IMHO, if you’re going to do a loaded vertical wire, it would perform better with air-wound loading coil up as high as you can still reach (~6M), off the ground. A vertical with toroids at the base isn’t going to be better than just feeding the wire into your KX1/KX2/KX3 antenna terminals/ATU. Assuming this isn’t a resonant antenna, I don’t see the advantage of its design?

73, Barry N1EU


#26

I thought it was for operating without a tuner Barry.


#27

Barry,

The antenna is designed as a 1/4 wave on 20 meters. It adds the ability to use that antenna via switching at the antenna base.

A set if airwound coils is also larger and heavier, and weighs down the tip of a 20’ crappie pole like the one I use for sota activations. There is some sacrifice to 30/40m performance for convenience and portability made with the design but I’d imagine these are minimal in the grand scheme of things.


#28

Hi Barry, if you are referring to the QRP Guys antenna - it is resonant on three bands - one without ferrite cores (20m) and two with either one (30m) or two(40m). So no ATU needed and hence of interest to those with rigs that don’t have an ATU built in.
OK on your point Evan - I just wanted to ensure that other people reading this thread who may be interested in the QRP Guys antenna, know there is more information/discussion in the parrallel thread.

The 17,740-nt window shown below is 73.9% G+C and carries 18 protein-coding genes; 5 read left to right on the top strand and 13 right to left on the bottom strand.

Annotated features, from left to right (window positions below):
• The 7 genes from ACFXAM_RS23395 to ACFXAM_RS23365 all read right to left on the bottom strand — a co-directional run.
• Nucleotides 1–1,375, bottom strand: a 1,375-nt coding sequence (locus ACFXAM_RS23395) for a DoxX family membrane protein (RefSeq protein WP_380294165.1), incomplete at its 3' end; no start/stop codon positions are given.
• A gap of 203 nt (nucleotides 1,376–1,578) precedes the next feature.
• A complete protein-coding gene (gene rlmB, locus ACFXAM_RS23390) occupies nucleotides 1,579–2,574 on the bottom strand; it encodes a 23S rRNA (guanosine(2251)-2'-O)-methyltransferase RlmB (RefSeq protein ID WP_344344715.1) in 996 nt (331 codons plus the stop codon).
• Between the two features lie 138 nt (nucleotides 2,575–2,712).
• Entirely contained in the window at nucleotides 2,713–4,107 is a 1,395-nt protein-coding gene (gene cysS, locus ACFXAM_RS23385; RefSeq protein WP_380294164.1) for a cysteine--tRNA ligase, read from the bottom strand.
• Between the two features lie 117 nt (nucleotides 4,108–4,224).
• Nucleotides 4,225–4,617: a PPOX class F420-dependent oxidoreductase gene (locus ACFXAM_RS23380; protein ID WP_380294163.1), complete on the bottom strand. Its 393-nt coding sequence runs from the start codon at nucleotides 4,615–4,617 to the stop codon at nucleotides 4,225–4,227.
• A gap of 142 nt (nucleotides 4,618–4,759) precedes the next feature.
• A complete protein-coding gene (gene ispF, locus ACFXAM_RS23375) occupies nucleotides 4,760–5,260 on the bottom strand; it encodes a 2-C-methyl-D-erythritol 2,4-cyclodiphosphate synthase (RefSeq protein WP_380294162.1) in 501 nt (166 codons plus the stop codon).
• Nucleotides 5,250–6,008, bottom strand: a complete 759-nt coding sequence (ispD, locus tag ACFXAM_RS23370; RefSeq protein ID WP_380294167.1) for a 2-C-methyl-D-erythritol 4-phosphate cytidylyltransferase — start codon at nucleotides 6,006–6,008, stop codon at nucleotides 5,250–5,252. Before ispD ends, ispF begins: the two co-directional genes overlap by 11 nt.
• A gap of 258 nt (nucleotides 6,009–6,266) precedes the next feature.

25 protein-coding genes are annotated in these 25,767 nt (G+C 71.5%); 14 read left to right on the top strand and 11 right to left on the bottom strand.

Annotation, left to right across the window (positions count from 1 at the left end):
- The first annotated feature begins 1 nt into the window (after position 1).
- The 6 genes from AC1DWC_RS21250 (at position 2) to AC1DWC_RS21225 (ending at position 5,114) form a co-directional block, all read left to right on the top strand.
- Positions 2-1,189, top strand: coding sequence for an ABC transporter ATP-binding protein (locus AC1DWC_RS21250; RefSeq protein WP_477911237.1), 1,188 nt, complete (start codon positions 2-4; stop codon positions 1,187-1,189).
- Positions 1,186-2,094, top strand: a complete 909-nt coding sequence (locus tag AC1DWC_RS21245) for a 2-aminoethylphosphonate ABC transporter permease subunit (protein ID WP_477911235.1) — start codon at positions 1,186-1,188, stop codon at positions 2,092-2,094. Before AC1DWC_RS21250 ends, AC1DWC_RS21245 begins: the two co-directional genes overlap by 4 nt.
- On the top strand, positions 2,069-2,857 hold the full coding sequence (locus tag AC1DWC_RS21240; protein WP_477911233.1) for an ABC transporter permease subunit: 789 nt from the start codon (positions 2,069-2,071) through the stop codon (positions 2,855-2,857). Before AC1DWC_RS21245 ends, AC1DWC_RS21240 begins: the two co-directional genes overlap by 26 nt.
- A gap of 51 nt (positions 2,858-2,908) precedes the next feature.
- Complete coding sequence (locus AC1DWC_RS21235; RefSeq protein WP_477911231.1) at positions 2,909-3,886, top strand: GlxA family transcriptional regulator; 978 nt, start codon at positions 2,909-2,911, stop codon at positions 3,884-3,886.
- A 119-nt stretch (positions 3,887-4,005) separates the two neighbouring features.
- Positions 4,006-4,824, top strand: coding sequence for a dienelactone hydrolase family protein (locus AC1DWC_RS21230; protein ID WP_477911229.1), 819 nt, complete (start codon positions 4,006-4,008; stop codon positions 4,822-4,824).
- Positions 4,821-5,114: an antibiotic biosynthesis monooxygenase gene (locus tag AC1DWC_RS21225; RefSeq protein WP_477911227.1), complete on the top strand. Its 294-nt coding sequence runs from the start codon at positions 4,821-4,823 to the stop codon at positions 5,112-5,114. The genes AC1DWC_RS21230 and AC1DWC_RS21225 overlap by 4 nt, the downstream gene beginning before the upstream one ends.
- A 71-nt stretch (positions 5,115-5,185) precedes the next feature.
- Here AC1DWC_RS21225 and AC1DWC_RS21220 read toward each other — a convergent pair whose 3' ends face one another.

Finished mine by the way - just have some tuning of the toriods to do, to get it right on my 20/40/60m version.
.
image

73 Ed.


#29

If they were traps that shortened the radiator it could be considered resonant on 3 bands. But they’re loading coils on those bands so it’s only resonant on one band.


#30

I keep coming back to questions about this. I have a kx2 with a tuner. Is there an advantage in using a loaded vertical (like the qrp guys one) vs. just running the end of the a 17’ vertical wire directly into my radio? Wouldn’t my radio tuner essentially do the same thing as the torroids?


#31

OK, technically correct - what I should have said was it has a low SWR (looks to be around 1.2:1) on three bands - hence no ATU required.

73 Ed.


#32

The question is whether the built-in ATU can handle the impedance of the 20m quarter wave on 30 and 40m - most internal ATU’s will only correct an SWR of 3:1 - you could be looking at 10:1 or worse - put simply, the use of the ferrite cores directly on the base of the vertical element can handle this as they inducively extend the length of the antenna so that the rig sees 50 ohms (or close thereto).

At the end of the day, it’s a compromise, but perhaps one that is worth it when consider weight and size of equipment to be carried. How well it performs, as yet I cannot say.

Ed.


#33

No.

The advantage of this comes if you want to locate the antenna some distance from the tuner say to get the operator out of the wind. Then feeding the antenna with coax when it is not 50ohms will produce an SWR loss on the coax and that can be big. This is 50ohm so the loss is reduced. Or you do not have a tuner or the tuner cannot match the load.

Yes.


#34

Be careful, there is a big difference between ferrite and iron powder material…may be you would simply say torodial cores…


#35

I must build one (several?) of these!


#36

You are correct the T68-2’s used are in fact Iron Powder Toroids.


#37

Aren’t the iron powder toriods the problem with the EARCHI antenna? It tested as 6dB down from other wire antennas.

wunder